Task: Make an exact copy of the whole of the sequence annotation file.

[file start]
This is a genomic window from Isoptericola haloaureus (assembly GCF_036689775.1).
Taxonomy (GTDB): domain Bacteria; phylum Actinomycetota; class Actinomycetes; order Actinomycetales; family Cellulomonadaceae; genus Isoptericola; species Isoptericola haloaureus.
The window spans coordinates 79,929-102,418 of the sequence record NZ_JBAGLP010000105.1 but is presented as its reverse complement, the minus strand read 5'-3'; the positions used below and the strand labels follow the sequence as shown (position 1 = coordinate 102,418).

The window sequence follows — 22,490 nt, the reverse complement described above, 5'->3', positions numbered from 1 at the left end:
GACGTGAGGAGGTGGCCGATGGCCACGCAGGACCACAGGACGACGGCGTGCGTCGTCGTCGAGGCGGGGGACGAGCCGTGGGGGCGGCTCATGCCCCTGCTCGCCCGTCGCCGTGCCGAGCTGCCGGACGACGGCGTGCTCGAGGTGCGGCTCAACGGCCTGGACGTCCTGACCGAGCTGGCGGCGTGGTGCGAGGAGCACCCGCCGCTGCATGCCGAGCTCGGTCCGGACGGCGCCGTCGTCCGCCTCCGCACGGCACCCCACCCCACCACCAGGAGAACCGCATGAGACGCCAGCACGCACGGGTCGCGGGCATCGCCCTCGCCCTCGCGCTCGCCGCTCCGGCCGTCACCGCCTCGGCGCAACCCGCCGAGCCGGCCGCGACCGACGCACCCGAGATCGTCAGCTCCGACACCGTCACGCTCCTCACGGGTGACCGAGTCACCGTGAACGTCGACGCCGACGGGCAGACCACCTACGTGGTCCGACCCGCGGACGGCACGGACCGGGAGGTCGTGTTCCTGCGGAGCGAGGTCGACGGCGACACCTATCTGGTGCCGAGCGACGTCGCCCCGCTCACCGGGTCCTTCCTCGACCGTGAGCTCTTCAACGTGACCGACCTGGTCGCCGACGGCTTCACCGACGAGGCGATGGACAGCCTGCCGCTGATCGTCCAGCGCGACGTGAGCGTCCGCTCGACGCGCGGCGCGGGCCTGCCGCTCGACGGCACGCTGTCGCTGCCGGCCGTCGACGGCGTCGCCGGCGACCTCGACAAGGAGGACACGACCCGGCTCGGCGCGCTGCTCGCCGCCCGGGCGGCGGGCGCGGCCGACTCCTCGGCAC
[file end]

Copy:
This is a genomic window from Isoptericola haloaureus (assembly GCF_036689775.1).
Taxonomy (GTDB): domain Bacteria; phylum Actinomycetota; class Actinomycetes; order Actinomycetales; family Cellulomonadaceae; genus Isoptericola; species Isoptericola haloaureus.
The window spans coordinates 79,929-102,418 of the sequence record NZ_JBAGLP010000105.1 but is presented as its reverse complement, the minus strand read 5'-3'; the positions used below and the strand labels follow the sequence as shown (position 1 = coordinate 102,418).

The window sequence follows — 22,490 nt, the reverse complement described above, 5'->3', positions numbered from 1 at the left end:
GACGTGAGGAGGTGGCCGATGGCCACGCAGGACCACAGGACGACGGCGTGCGTCGTCGTCGAGGCGGGGGACGAGCCGTGGGGGCGGCTCATGCCCCTGCTCGCCCGTCGCCGTGCCGAGCTGCCGGACGACGGCGTGCTCGAGGTGCGGCTCAACGGCCTGGACGTCCTGACCGAGCTGGCGGCGTGGTGCGAGGAGCACCCGCCGCTGCATGCCGAGCTCGGTCCGGACGGCGCCGTCGTCCGCCTCCGCACGGCACCCCACCCCACCACCAGGAGAACCGCATGAGACGCCAGCACGCACGGGTCGCGGGCATCGCCCTCGCCCTCGCGCTCGCCGCTCCGGCCGTCACCGCCTCGGCGCAACCCGCCGAGCCGGCCGCGACCGACGCACCCGAGATCGTCAGCTCCGACACCGTCACGCTCCTCACGGGTGACCGAGTCACCGTGAACGTCGACGCCGACGGGCAGACCACCTACGTGGTCCGACCCGCGGACGGCACGGACCGGGAGGTCGTGTTCCTGCGGAGCGAGGTCGACGGCGACACCTATCTGGTGCCGAGCGACGTCGCCCCGCTCACCGGGTCCTTCCTCGACCGTGAGCTCTTCAACGTGACCGACCTGGTCGCCGACGGCTTCACCGACGAGGCGATGGACAGCCTGCCGCTGATCGTCCAGCGCGACGTGAGCGTCCGCTCGACGCGCGGCGCGGGCCTGCCGCTCGACGGCACGCTGTCGCTGCCGGCCGTCGACGGCGTCGCCGGCGACCTCGACAAGGAGGACACGACCCGGCTCGGCGCGCTGCTCGCCGCCCGGGCGGCGGGCGCGGCCGACTCCTCGGCAC